Tag: Green

The Fault in our Stars: movie faithful to the book

Fault_in_our_stars

When I first heard that the book “The Fault in our Stars” was about a girl with cancer, I thought that it was going to be a piece of schmaltzy garbage. When I picked up the book in February, I was immediately drawn in, reading it in two long sittings over the span of about 11 hours. Since that day, I had been eagerly awaiting the movie that was released last night.

I won’t say anything that would potentially spoil the movie until the last paragraph. The theater was one of the fullest I’ve been to in a long time. I felt that this movie was as true to the book as any film adaptation I have ever seen. Shailene Woodley, who plays the book’s protagonist, Hazel Grace Lancaster, had the feel and spunk that you would expect from Hazel. Ansel Elgort plays Augustus Waters and even looks like how I pictured Gus, and was another perfect embodiment of the fictional character. In the book, a love story develops between Hazel and Augustus as they meet at a support group for teens with cancer. Woodley and Elgort had great chemistry on-screen, and the development of their relationship felt natural.

Remembrance and reflection: my friend Johnnie


I still remember the first time I ever talked to Johnnie. He was helping plan a philanthropy for his fraternity, and he called me after I had volunteered to do stand up comedy at the event. He was so enthusiastic, that I had a hard time understanding him. Johnnie had never heard my routine before, but he was so excited and complimentary that he made me feel like I was Jerry Seinfeld, or some other famous comedian.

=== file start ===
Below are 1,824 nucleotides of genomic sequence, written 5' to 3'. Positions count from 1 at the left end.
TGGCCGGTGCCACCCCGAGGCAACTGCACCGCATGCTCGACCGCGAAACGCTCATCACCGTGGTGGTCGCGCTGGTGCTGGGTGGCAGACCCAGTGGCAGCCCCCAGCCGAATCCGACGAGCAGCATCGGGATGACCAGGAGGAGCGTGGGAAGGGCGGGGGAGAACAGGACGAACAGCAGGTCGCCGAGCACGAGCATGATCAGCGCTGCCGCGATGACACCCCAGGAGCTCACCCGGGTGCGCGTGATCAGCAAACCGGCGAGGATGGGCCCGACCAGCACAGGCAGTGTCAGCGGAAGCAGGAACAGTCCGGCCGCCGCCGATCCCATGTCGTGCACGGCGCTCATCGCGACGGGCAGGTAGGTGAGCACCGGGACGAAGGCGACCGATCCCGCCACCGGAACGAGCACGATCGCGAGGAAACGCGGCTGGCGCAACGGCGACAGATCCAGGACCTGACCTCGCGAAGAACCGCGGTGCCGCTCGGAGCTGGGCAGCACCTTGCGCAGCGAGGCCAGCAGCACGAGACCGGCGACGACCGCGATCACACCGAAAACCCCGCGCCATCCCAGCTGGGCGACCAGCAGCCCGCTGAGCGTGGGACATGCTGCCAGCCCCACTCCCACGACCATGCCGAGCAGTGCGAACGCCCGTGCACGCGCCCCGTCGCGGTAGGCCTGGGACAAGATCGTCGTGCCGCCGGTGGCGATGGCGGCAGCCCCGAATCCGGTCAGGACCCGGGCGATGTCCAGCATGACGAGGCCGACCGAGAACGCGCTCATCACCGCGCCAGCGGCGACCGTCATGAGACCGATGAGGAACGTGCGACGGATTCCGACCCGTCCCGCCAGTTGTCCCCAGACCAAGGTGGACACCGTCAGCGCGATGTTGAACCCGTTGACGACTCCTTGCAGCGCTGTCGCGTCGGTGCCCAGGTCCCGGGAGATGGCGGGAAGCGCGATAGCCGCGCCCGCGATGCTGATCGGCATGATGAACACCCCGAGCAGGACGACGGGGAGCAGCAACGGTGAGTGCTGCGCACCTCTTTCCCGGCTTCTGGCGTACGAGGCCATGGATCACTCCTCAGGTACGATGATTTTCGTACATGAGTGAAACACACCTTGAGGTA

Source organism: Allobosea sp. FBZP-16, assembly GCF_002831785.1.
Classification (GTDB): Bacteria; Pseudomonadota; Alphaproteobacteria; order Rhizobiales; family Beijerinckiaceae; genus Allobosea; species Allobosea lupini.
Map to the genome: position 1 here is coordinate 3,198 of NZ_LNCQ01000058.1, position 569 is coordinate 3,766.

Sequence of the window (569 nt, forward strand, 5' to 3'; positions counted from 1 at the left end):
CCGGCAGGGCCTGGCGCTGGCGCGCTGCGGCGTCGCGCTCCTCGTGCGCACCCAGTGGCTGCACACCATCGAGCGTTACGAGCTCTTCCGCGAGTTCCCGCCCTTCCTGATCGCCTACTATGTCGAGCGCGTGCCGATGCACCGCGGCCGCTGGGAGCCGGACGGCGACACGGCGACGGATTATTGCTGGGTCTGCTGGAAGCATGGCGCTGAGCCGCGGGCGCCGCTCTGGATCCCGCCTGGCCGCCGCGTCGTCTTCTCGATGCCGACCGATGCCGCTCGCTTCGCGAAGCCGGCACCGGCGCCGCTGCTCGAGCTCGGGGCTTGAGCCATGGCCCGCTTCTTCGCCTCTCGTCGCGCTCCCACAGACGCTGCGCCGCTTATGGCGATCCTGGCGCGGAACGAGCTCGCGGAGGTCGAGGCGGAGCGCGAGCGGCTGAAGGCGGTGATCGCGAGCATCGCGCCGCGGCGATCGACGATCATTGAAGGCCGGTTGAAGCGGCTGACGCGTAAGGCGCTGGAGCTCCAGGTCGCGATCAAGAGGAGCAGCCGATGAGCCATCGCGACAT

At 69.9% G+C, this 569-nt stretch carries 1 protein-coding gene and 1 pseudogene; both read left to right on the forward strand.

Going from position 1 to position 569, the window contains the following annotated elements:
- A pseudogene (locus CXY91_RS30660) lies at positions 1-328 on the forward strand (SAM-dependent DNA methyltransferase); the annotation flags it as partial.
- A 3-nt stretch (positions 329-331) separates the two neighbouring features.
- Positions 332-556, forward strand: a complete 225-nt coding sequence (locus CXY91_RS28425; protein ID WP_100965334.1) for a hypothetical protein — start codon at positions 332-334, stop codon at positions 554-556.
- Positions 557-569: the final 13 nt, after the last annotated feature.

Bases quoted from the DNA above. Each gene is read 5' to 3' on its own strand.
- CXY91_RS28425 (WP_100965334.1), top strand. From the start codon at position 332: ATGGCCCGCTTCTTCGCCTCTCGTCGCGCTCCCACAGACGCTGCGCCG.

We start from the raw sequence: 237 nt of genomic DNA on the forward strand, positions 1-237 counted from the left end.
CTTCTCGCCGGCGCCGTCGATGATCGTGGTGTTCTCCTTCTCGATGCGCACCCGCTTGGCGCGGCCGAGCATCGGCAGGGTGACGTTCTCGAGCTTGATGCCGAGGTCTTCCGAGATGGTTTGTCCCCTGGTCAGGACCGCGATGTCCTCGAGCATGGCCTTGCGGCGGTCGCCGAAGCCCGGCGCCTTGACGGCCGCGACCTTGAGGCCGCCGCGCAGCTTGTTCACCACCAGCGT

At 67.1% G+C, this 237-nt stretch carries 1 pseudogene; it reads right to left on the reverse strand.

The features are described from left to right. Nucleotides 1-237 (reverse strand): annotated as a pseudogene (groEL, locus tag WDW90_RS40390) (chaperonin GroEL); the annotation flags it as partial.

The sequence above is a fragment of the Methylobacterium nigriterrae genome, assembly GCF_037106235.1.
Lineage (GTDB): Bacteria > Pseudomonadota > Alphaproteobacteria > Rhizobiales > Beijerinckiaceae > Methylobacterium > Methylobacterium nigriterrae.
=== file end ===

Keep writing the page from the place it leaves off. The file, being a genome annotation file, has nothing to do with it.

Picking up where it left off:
The perspective tragedy gives on what really matters

It’s so easy to lose perspective. It’s so easy to complain out of habit, to get frustrated when things don’t go perfectly. We have our waiter make a mistake with an order and respond like they’ve committed some type of wartime atrocity.

We complain and we get bitter. I think it’s not because the things about which we complain are so important, but because complaining becomes our comfort zone. Instead of just being happy and finding joy in everyday life, we treat anger like a warm blanket and wrap ourselves in it.

BGSU tragedy: shared grief I’ve observed from alumni

I was out to dinner with my family this evening. The conversation swirled around various topics, but I was mostly in a different world, thinking of the deaths of three young sorority sisters in Alpha Xi Delta and I struggled to muster up much of an appetite to eat my meal. At a couple points, for a brief moment, I thought that I might have a warm tear trickle down my cheek, but I was able to hold it in. Like a broken record, I continually find myself muttering “it’s so tragic, this is just so sad.”

For the current undergraduates at Bowling Green, I don’t think Greek life will ever look quite the same. An event this monumental can have a way of dividing time; there was time before the Alpha Xi Delta tragedy, but now the Greek community lives in a world after the tragedy.